3. (3)

    If the read does not occur in the FASTQ file at least 100 times. This threshold was set based on our observation that reads with count less than 100 appeared to contribute more noise (small degraded fragments) than signal (true tDRs). For datasets with vastly different total number of reads, it may be advisable to change the threshold into a percentage of total reads rather than a number of reads.

     

Step 2: Filtered reads are aligned to mature and pre-tRNAs following an “error type” hierarchy

Alignment to tRNA sequences
Reads are aligned to mature and pre-tRNA sequences and not the genome for four reasons:
  1. (1)

    The total number of human tRNA genes is not known and tRNA annotation across the human genome remains an open area of research. Therefore, some reads that map to annotated tRNAs will also map equally well to other regions of the genome that may also be tRNAs, but are currently unannotated. Mapping the small RNA-seq reads to known tRNA sequences avoids this ambiguity. Of the 615 currently annotated human tRNA genes in The Genomic tRNA Database [17] (gtRNAdb), 239 have one or more annotated identical copies across the genome. For example, one of the tRNA-Histidine genes has nine exact copies across the human genome and one of the tRNA-Aspartate genes has 11. Mapping reads that are derived from multi-copy tRNA genes to the whole genome would complicate tDR quantification. Our solution is to aggregate the human tRNA genes that have identical sequences (both pre- and mature sequences) into “families” and give those “families” one name (FASTA included with tDRmapper).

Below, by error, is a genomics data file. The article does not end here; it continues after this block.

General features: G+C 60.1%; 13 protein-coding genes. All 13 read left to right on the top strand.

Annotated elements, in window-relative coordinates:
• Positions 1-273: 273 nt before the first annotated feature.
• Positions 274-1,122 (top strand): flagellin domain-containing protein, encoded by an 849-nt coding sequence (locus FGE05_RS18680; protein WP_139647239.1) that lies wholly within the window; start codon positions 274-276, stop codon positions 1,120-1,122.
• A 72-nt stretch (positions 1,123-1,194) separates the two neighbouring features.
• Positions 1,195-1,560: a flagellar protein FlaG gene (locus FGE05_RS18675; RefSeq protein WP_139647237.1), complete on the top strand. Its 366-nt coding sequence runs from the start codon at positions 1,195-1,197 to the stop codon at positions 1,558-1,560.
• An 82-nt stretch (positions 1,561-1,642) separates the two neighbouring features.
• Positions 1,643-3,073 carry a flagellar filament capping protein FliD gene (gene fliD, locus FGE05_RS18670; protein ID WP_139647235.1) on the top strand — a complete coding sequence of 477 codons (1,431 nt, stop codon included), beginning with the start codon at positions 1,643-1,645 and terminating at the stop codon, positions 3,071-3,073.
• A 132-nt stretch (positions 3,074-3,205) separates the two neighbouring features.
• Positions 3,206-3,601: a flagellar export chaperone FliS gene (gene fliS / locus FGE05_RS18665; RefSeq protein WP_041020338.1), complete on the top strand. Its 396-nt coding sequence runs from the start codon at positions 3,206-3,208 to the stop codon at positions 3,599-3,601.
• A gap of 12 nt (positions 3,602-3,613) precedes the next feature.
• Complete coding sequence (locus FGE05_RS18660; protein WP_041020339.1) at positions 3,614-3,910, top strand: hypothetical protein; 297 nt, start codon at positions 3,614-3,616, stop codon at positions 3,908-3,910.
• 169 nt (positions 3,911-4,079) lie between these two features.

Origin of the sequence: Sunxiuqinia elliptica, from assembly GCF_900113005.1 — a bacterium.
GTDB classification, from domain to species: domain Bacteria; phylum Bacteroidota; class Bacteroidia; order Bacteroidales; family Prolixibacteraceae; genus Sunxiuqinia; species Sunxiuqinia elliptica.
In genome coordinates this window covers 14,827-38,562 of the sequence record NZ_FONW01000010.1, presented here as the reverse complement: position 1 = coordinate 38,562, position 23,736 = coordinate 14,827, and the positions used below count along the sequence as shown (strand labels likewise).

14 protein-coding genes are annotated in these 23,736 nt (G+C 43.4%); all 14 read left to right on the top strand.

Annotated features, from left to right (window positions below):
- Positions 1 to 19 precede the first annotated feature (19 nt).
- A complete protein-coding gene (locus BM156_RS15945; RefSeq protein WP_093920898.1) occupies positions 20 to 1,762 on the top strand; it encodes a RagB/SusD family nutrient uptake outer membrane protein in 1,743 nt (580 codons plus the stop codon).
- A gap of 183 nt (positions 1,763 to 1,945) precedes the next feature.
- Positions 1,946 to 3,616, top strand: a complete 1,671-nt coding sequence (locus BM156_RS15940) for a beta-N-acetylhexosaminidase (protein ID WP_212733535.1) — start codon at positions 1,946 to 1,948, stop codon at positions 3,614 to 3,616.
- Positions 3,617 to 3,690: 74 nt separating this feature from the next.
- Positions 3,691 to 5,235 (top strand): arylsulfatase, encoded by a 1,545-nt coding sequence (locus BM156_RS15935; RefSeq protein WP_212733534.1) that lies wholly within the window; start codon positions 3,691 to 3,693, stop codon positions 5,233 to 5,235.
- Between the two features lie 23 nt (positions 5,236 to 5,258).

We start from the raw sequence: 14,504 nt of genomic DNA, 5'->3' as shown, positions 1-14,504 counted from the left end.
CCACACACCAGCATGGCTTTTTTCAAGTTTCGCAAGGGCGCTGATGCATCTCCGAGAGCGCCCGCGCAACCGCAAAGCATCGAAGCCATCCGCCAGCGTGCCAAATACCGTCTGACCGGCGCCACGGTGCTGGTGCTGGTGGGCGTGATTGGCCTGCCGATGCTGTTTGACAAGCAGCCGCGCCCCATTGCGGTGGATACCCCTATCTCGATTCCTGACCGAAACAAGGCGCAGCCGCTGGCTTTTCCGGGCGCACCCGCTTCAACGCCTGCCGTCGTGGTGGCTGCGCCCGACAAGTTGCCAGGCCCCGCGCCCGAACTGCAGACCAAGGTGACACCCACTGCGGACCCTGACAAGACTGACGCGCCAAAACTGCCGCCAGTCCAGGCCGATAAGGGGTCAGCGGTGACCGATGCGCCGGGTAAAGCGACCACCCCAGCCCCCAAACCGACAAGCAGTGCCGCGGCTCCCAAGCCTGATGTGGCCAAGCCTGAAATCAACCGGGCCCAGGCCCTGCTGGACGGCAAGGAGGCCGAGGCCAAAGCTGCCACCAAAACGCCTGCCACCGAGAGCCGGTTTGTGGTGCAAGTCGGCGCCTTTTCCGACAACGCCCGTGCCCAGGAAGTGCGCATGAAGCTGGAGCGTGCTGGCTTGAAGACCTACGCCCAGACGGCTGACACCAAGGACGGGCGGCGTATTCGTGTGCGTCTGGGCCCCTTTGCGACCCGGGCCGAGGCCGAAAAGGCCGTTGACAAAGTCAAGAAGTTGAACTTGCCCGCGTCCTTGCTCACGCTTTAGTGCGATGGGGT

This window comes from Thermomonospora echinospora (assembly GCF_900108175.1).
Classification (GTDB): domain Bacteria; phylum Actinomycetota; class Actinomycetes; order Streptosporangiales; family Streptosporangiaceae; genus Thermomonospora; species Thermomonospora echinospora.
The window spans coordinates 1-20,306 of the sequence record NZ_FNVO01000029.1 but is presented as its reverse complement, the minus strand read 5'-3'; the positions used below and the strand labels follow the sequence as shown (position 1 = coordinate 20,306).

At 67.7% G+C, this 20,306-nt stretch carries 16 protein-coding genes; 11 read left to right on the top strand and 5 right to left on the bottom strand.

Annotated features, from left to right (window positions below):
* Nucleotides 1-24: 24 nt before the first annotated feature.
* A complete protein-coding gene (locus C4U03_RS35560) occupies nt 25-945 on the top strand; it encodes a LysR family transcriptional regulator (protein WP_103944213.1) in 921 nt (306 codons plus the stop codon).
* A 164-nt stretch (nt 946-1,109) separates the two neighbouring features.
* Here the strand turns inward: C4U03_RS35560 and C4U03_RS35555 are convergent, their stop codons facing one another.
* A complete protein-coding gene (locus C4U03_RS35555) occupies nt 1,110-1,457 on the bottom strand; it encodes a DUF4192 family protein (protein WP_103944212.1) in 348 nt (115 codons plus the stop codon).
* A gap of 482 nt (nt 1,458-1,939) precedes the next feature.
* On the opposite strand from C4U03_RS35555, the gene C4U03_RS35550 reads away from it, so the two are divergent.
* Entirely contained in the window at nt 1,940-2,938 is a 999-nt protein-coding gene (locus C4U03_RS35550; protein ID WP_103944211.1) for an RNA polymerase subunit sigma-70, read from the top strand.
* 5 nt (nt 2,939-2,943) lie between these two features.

2. (2)

    Many tDRs are thought the be derived from processed, mature tRNAs. As stated previously, tRNAs undergo specific changes during maturation and as a result, the sequences of mature tRNAs do not reflect the genomic template from which they are produced. These changes during maturation need to be accounted for when mapping tRNA-derived RNA reads.

     
  3. (3)

    Aligning to annotated tRNA sequences instead of the genome has the added benefit of a much smaller search space, which means that mismatches and deletions can be accounted for in a much more computationally tractable manner.

     

tRNA sequences were downloaded from gtRNAdb. To generate the mature tRNA libraries, we removed the predicted intronic sequences (if present) and added an additional 3′ terminal “CCA” to each tRNA. To generate the pre-tRNA libraries, we included 40 nucleotides of flanking genomic sequence on either side of the original tRNA sequence.